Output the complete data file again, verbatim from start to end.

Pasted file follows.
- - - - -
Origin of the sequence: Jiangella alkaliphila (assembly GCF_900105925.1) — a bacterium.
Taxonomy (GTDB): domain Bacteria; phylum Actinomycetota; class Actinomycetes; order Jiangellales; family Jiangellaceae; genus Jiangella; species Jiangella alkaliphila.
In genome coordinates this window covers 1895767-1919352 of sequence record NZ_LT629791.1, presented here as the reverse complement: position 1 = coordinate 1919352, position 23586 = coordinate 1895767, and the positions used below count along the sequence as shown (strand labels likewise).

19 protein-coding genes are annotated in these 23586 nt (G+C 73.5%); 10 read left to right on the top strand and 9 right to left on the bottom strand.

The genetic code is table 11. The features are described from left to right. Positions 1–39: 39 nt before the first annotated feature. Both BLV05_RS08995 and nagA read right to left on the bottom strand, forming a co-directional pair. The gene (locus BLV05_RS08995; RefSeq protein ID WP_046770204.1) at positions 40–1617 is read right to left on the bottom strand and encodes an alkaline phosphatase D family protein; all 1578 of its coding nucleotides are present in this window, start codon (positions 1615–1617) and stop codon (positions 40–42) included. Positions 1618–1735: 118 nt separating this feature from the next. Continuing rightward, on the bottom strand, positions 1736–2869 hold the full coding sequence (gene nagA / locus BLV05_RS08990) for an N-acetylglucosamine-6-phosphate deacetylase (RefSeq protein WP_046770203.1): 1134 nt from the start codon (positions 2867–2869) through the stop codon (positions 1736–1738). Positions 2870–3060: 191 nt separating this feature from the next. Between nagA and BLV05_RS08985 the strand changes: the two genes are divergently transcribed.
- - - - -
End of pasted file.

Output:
Origin of the sequence: Jiangella alkaliphila (assembly GCF_900105925.1) — a bacterium.
Taxonomy (GTDB): domain Bacteria; phylum Actinomycetota; class Actinomycetes; order Jiangellales; family Jiangellaceae; genus Jiangella; species Jiangella alkaliphila.
In genome coordinates this window covers 1895767-1919352 of sequence record NZ_LT629791.1, presented here as the reverse complement: position 1 = coordinate 1919352, position 23586 = coordinate 1895767, and the positions used below count along the sequence as shown (strand labels likewise).

19 protein-coding genes are annotated in these 23586 nt (G+C 73.5%); 10 read left to right on the top strand and 9 right to left on the bottom strand.

The genetic code is table 11. The features are described from left to right. Positions 1–39: 39 nt before the first annotated feature. Both BLV05_RS08995 and nagA read right to left on the bottom strand, forming a co-directional pair. The gene (locus BLV05_RS08995; RefSeq protein ID WP_046770204.1) at positions 40–1617 is read right to left on the bottom strand and encodes an alkaline phosphatase D family protein; all 1578 of its coding nucleotides are present in this window, start codon (positions 1615–1617) and stop codon (positions 40–42) included. Positions 1618–1735: 118 nt separating this feature from the next. Continuing rightward, on the bottom strand, positions 1736–2869 hold the full coding sequence (gene nagA / locus BLV05_RS08990) for an N-acetylglucosamine-6-phosphate deacetylase (RefSeq protein WP_046770203.1): 1134 nt from the start codon (positions 2867–2869) through the stop codon (positions 1736–1738). Positions 2870–3060: 191 nt separating this feature from the next. Between nagA and BLV05_RS08985 the strand changes: the two genes are divergently transcribed.